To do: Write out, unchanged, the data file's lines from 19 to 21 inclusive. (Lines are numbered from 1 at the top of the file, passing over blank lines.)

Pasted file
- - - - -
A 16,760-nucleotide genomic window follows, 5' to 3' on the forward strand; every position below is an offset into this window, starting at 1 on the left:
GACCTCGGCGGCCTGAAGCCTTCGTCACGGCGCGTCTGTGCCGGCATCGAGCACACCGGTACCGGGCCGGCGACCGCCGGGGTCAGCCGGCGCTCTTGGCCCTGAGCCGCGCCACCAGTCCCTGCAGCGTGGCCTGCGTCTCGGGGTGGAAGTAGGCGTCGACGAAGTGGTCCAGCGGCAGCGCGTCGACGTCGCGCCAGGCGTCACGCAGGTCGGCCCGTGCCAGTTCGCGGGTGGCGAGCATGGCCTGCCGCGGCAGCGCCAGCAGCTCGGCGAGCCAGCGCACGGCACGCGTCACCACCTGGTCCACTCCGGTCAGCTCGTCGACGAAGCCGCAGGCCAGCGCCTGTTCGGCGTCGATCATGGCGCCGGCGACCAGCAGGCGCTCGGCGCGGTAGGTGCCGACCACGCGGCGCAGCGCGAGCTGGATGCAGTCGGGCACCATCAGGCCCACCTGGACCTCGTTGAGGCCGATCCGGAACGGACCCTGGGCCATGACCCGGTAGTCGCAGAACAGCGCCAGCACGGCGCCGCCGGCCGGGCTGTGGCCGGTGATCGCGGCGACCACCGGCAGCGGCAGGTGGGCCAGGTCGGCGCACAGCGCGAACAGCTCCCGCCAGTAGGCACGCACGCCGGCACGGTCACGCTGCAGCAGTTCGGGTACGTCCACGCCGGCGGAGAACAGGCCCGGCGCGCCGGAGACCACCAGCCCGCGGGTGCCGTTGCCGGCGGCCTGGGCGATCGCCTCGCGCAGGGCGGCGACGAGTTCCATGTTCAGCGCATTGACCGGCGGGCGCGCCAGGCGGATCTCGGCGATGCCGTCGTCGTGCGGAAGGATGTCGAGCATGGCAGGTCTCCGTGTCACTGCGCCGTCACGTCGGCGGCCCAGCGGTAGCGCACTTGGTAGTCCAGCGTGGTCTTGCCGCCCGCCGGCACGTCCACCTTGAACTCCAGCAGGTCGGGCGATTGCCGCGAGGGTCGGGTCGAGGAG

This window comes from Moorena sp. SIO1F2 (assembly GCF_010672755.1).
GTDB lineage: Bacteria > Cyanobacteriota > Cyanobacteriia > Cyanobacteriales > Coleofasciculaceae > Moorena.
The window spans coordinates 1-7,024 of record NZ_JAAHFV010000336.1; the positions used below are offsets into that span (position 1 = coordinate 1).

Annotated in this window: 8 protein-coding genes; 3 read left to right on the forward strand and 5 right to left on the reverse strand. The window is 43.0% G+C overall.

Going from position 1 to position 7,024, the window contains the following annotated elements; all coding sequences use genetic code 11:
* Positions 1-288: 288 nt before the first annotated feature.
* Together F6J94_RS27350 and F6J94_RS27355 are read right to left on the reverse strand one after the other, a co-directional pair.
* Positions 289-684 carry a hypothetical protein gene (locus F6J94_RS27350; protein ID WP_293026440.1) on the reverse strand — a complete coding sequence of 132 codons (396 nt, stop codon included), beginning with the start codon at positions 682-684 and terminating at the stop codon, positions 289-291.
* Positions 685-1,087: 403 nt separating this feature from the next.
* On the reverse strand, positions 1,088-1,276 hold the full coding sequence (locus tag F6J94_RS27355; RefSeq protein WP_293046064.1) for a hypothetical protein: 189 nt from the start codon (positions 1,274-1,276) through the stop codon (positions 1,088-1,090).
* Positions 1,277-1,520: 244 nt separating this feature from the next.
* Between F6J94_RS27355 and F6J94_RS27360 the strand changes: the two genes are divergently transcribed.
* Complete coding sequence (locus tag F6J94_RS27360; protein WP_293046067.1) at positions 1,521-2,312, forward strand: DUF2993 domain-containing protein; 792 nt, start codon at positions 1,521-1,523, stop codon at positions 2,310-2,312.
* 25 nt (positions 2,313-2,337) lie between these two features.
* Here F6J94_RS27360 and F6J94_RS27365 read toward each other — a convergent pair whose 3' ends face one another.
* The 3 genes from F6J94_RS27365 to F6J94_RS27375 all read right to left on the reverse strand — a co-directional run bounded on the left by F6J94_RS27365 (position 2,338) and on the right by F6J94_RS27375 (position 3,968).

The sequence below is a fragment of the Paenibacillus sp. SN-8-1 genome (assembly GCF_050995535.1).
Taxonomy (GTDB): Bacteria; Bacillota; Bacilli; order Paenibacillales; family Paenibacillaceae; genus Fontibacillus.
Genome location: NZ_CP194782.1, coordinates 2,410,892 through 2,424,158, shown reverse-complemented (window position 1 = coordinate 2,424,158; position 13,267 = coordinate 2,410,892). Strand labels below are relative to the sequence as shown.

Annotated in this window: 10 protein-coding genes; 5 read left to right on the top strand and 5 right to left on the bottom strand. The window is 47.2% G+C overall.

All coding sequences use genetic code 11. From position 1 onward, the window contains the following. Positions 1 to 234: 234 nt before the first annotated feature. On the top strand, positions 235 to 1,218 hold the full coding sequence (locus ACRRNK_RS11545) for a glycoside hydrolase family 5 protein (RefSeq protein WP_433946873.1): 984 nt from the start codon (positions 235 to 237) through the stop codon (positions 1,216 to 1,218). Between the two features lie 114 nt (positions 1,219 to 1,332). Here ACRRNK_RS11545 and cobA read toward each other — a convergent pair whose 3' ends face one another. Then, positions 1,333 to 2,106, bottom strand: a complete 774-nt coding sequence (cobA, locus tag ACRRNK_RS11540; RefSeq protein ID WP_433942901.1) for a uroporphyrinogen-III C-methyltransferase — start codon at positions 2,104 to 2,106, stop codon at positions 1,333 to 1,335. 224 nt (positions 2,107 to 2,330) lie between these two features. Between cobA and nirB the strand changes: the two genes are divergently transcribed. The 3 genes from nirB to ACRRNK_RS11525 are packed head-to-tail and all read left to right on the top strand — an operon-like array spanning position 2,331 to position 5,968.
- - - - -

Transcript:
The sequence below is a fragment of the Paenibacillus sp. SN-8-1 genome (assembly GCF_050995535.1).
Taxonomy (GTDB): Bacteria; Bacillota; Bacilli; order Paenibacillales; family Paenibacillaceae; genus Fontibacillus.
Genome location: NZ_CP194782.1, coordinates 2,410,892 through 2,424,158, shown reverse-complemented (window position 1 = coordinate 2,424,158; position 13,267 = coordinate 2,410,892). Strand labels below are relative to the sequence as shown.